OXFORD UNIVERSITY PRESS

The Oxford Handbook of Mobile Music Studies: Volume 2

ISBN : 9780199913657

Price(incl.tax): 
¥24,640
Author: 
Sumanth S. Gopinath; Jason Stanyek
Pages
544 Pages
Format
Hardcover
Size
181 x 254 mm
Pub date
Mar 2013
Series
Oxford Handbooks in Music
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The Oxford Handbook of Mobile Music Studies consolidates an area of scholarly inquiry that examines how electrical technologies and their corresponding economies of scale have rendered music and sound increasingly mobile - portable, fungible, and ubiquitous. At once a marketing term, a common mode of everyday-life performance, and an instigator of experimental aesthetics, "mobile music" opens up a space for studying the momentous transformations in the production, distribution, consumption, and experience of music and sound that took place from the late nineteenth to the early twenty-first centuries. The second volume of the handbook examines the aesthetics of mobile music and its proliferating forms of performance, incorporating epistemologies and methodologies from a number of disciplines, including music studies, sound studies, mobility studies, communication studies, new media studies, performance studies, and more. The contributors draw on political economy and economic sociology, ethnography and autoethnography, musical and sonic transcription, analysis and hermeneutics, and historical and archival research. The chapters treat a significant number of devices, including the the flash drive, the field recorder, the mobile phone, the handheld video game, the laptop computer, the siren, and even a pair of shoes. The Handbook likewise investigates the sonification and musicalization of vehicles - boom cars, trains, and ice cream trucks - and the sonics and musics of walking, texting, and commuting. Its chapters cover a large swath of the world - the US, the UK, Japan, Brazil, Germany, Turkey, Mexico, France, China, Jamaica, Iraq, the Philippines, India - and a similarly broad array of musical styles and practices, from the recondite and subcultural to the mass-popular and global. The most comprehensive book of its kind, this handbook is a necessary reference for scholars in multiple fields.

Index: 

Contents:
1. The Mobilization of Performance: An Introduction to the Aesthetics of Mobile Music
Sumanth Gopinath and Jason Stanyek
Part I: Frequency-Range Aesthetics
2. Treble Culture
Wayne Marshall
3. Of Sirens Old and New
Alexander Rehding
Part II: Sounding Transport
4. "Cars With the Boom": Music, Automobility, and Hip-hop "Sub" Cultures
Justin Williams
5. Ding, Ding!: The Commodity Aesthetic of Ice Cream Truck Music
Daniel T. Neely
6. There must be some relatIon beTween mushrOoms and trains: Alvin Curran's Boletus Edulis-Musica Pendolare
Benjamin Piekut
Part III: Walking and Bodily Choreography
7. Polyphonies of Footsteps
Frauke Behrendt
8. Soundwalking: Creating Moving Environmental Sound Narratives
Andra McCartney
9. Gestural Choreographies: Embodied Disciplines and Digital Media
Harmony Bench
Part IV: Dance and Dance Musics
10. (In)Visible Mediators: Urban Mobility, Interface Design, and the Disappearing Computer in Berlin-Based Laptop Performances
Mark J. Butler
11. Turning the Tables: Digital Technologies and the Remixing of DJ Culture
Christine Zanfagna and Levitt Brandin, Kate
12. Dancing Silhouettes: The Mobile Freedom of iPod Commercials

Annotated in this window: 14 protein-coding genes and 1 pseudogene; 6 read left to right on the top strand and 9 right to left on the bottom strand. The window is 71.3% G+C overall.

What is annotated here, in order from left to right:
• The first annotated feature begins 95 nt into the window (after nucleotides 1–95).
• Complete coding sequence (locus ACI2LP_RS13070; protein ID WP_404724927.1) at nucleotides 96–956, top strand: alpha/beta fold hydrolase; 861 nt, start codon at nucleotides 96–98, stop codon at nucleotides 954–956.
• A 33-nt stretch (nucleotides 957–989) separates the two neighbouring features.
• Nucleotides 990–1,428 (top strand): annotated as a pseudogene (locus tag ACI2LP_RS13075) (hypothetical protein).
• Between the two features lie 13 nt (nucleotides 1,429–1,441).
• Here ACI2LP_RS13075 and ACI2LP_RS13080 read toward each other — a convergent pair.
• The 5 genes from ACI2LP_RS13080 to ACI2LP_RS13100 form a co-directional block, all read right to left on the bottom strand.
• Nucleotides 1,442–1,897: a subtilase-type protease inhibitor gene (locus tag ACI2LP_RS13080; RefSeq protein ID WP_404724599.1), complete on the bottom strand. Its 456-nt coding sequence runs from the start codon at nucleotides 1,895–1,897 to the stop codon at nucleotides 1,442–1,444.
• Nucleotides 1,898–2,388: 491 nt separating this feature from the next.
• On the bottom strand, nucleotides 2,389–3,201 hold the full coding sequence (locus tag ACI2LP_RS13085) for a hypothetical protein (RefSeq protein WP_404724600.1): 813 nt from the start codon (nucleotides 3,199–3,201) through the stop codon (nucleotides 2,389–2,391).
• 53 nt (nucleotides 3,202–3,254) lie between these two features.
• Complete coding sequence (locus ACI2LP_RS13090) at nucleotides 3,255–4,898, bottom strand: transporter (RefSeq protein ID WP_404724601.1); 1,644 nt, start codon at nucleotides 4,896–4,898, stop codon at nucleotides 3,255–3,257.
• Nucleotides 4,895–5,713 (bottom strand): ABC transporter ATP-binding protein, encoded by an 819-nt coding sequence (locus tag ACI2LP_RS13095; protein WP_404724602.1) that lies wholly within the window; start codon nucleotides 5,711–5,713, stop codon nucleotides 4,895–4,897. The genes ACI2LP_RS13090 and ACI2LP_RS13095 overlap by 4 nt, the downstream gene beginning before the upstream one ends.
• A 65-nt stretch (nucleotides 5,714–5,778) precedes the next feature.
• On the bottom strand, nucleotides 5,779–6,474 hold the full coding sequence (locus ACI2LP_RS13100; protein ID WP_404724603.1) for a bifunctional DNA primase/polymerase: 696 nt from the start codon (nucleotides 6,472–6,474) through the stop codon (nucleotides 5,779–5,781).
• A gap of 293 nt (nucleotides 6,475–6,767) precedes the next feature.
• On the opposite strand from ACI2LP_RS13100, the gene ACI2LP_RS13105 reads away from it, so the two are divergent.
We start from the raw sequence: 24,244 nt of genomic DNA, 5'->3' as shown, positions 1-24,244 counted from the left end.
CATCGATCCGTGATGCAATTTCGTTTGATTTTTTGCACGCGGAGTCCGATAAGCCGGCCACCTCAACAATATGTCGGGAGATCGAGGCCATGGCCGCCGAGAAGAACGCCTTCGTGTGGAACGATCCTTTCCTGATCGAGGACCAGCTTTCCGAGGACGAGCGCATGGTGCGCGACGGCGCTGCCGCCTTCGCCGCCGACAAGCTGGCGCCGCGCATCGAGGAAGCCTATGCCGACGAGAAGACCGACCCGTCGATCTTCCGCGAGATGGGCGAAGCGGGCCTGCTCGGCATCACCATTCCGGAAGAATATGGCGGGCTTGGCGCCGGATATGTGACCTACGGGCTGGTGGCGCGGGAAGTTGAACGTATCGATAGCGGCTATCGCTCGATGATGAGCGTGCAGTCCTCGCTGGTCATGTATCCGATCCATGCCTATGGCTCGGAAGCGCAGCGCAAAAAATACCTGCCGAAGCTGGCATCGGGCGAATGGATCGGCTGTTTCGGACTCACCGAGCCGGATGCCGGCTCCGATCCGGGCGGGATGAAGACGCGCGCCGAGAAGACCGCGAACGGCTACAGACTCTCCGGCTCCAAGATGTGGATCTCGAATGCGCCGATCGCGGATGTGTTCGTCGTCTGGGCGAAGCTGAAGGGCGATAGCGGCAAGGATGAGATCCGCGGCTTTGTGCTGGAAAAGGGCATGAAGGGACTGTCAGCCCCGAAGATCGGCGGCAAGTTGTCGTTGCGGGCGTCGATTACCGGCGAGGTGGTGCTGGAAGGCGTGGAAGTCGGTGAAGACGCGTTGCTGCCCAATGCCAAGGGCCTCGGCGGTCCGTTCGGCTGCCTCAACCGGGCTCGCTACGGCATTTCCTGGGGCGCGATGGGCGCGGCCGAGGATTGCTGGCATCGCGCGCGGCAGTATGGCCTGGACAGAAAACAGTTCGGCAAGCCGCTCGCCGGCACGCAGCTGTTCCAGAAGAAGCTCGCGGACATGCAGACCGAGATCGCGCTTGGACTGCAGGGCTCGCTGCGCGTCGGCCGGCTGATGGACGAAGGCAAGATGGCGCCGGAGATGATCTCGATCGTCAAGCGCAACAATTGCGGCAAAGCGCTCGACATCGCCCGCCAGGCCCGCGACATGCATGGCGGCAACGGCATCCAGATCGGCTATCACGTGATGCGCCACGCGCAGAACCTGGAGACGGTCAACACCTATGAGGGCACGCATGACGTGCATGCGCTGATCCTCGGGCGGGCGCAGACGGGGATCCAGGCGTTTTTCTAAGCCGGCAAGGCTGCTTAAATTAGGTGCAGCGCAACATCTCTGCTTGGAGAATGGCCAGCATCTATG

Justin D. Burton
Part V: Popular Music Production
13. Music, Mobility, and Distributed Recording Production in Turkish Political Music
Eliot Bates
14. Rhythms of Relation: Black Popular Music and Mobile Technologies
Alexander Weheliye
Part VI: Gaming Aesthetics
15. A History of Handheld and Mobile Video Game Sound
Karen Collins
16. The Chiptuning of the World: Game Boys, Imagined Travel, and Musical Meaning
Chris Tonelli
17. Rhythm Heaven: Video Games, Idols, and Other Experiences of Play
Miki Kaneda
Part VII: Mobile Music Instruments
18. The Mobile Phone Orchestra
Ge Wang, Georg Essl, and Henri Penttinen
19. Creative Applications of Interactive Mobile Music
Atau Tanaka
20. Music-Making and the iPhone: Notes From An Academic Entrepreneur
Ge Wang

About the author: 

Sumanth Gopinath is the author of The Ringtone Dialectic: Economy and Cultural Form (2013). His writings on Steve Reich, musical minimalism, Marxism, academic politics, ringtones, Bob Dylan, and Benjamin Britten have appeared in scholarly journals including Music Theory Spectrum, Journal of the Society for American Music, and First Monday, and in the edited collections Sound Commitments, Highway 61 Revisited, and Music and Narrative since 1900. Jason Stanyek is University Lecturer in Ethnomusicology at the University of Oxford, where he is also Fellow and Tutor in Music at St John's College. His writings on Brazilian music, improvisation, music technology, and jazz have appeared in a range of academic journals and edited collections. Forthcoming books include a monograph on music and dance in the Brazilian diaspora and a volume (co-edited with Frederick Moehn) titled Brazil's Northern Wave: Fifty Years of Bossa Nova in the United States.; Jason Stanyek is University Lecturer in Ethnomusicology at the University of Oxford, where he is also Fellow and Tutor in Music at St John's College. His writings on Brazilian music, improvisation, music technology, and jazz have appeared in a range of academic journals and edited collections. Forthcoming books include a monograph on music and dance in the Brazilian diaspora and a volume (co-edited with Frederick Moehn) titled Brazil's Northern Wave: Fifty Years of Bossa Nova in the United States.

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